In our previous blog we discussed cloud strategy development and today our goal is to explain the different approaches to cloud strategy adoption. Once an enterprise cloud strategy is adopted, the implementation of those strategies requires transformation in the IT organization. Some common approaches and stages to developing an enterprise-wide cloud strategy include:
Enterprise users and IT staff are aware of broad cloud trends but are not yet prepared to adopt public-cloud solutions. These institutions may choose to build on-premises solutions in a way that prepares them for an eventual move to the cloud.
The IT organization begins to learn about the various cloud services available to them in the forms of SaaS, PaaS, and IaaS. The organization may begin deploying some common SaaS solutions (such as Office 365), which sometimes grows into testing IaaS deployments.
The IT organization begins to actively seek out cloud solutions that meet new business requirements. Services may remain as traditional on-premises deployments, but cloud solutions are considered and deployed when reliability, scalability, or other benefits are perceived.
This strategy places cloud at the top of the decision-making chain. The default assumption within the enterprise is that cloud services will fulfill the majority of the enterprise computing needs.
In order to evolve into the role of cloud enabler, MITCON's focus is to carefully consider the value we bring with each individual organization's cloud service adoption and ensure we have the correct approach to serve our members.
Microsoft 365 is not only for businesses, but offers key insights and is an ideal cloud-based software for nonprofits. Learn more in the Tech Soup video below.
Here's a brief overview of Microsoft 365 and how it can help your organization stay connected.
The definition of the cloud can seem murky, but essentially it’s a term used to describe a global network of servers, each with a unique function.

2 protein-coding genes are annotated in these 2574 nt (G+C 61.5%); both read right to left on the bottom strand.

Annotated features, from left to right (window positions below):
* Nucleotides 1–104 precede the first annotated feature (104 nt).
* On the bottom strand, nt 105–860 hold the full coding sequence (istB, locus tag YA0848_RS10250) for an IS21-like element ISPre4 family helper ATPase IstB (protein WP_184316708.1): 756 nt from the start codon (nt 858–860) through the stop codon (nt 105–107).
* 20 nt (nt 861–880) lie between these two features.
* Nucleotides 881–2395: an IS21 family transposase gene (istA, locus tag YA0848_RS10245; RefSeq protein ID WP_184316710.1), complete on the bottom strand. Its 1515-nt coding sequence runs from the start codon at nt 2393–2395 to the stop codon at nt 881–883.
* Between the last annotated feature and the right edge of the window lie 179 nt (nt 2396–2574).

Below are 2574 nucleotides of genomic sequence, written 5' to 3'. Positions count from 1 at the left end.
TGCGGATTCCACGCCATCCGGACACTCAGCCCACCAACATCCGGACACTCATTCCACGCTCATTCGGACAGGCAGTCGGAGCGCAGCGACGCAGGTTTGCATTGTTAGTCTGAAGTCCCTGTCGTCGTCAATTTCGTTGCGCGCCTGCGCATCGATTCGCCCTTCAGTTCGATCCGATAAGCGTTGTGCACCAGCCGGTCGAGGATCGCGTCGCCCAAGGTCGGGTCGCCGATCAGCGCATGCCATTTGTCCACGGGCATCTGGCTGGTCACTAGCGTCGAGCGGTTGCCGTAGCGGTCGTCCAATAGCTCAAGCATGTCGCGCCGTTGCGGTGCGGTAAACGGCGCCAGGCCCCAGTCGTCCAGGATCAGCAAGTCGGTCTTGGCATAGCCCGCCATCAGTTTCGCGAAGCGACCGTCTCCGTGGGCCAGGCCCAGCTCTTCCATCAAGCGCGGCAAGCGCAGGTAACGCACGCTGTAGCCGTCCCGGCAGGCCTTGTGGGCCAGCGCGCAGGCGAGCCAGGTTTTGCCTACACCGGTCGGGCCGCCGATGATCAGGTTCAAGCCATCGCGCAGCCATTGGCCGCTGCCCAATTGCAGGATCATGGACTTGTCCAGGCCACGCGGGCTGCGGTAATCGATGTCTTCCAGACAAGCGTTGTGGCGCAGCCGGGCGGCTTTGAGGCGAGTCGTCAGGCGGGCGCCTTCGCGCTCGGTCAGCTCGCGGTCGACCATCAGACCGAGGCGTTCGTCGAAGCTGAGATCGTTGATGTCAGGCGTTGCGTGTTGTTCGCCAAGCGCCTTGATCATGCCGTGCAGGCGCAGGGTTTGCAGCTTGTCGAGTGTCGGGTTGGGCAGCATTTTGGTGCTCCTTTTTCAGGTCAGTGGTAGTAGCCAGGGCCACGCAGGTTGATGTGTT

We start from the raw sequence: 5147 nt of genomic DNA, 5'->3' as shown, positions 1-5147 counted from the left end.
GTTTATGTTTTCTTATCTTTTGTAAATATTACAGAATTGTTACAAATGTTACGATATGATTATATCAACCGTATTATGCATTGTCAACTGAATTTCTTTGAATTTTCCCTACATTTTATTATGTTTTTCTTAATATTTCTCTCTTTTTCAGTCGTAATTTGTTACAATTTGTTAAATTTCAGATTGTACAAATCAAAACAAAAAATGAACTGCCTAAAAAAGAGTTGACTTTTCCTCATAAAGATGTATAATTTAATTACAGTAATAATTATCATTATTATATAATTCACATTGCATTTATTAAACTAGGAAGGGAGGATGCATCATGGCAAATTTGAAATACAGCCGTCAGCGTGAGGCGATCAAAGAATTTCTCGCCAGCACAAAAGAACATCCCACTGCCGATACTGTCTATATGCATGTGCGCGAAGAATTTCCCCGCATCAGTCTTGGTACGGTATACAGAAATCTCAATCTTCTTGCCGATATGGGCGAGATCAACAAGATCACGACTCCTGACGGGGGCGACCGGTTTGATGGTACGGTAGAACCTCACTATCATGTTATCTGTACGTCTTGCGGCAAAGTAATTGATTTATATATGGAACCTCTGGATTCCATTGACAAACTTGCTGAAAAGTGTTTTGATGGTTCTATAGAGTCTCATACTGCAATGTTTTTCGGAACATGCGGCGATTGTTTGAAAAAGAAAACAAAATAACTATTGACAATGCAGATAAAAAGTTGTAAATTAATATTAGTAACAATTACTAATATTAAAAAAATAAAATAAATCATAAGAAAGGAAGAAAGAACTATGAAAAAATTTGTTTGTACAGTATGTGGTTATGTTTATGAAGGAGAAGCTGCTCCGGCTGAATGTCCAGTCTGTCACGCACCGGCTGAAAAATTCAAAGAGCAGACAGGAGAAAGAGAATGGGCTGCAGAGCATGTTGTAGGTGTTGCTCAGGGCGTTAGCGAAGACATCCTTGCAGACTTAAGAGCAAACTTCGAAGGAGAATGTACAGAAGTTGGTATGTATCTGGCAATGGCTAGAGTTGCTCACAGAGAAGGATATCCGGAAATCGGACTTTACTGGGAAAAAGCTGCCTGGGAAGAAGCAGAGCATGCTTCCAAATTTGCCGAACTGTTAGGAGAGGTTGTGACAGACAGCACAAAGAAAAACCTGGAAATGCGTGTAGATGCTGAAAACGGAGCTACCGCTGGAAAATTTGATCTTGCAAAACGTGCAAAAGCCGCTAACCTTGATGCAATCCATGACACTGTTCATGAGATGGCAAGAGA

The cloud is not a physical entity, but instead is a vast network of remote servers around the globe which are hooked together and meant to operate as a single ecosystem. These servers are designed to either store and manage data, run applications, or deliver content or a service such as streaming videos, web mail, office productivity software, or social media. Instead of accessing files and data from a local or personal computer, you are accessing them online from any Internet-capable device—the information will be available anywhere you go and anytime you need it.
Businesses use four different methods to deploy cloud resources. There is a public cloud that shares resources and offers services to the public over the Internet, a private cloud that isn’t shared and offers services over a private internal network typically hosted on-premises, a hybrid cloud that shares services between public and private clouds depending on their purpose, and a community cloud that shares resources only between organizations, such as with government institutions.
Cloud strategy development is an evolutionary process in most enterprises. Once an enterprise cloud strategy is adopted, the implementation of those strategies requires transformation. Rest assured, at MITCON we are aware of these broad cloud trends and are preparing for the best cloud solution for our community.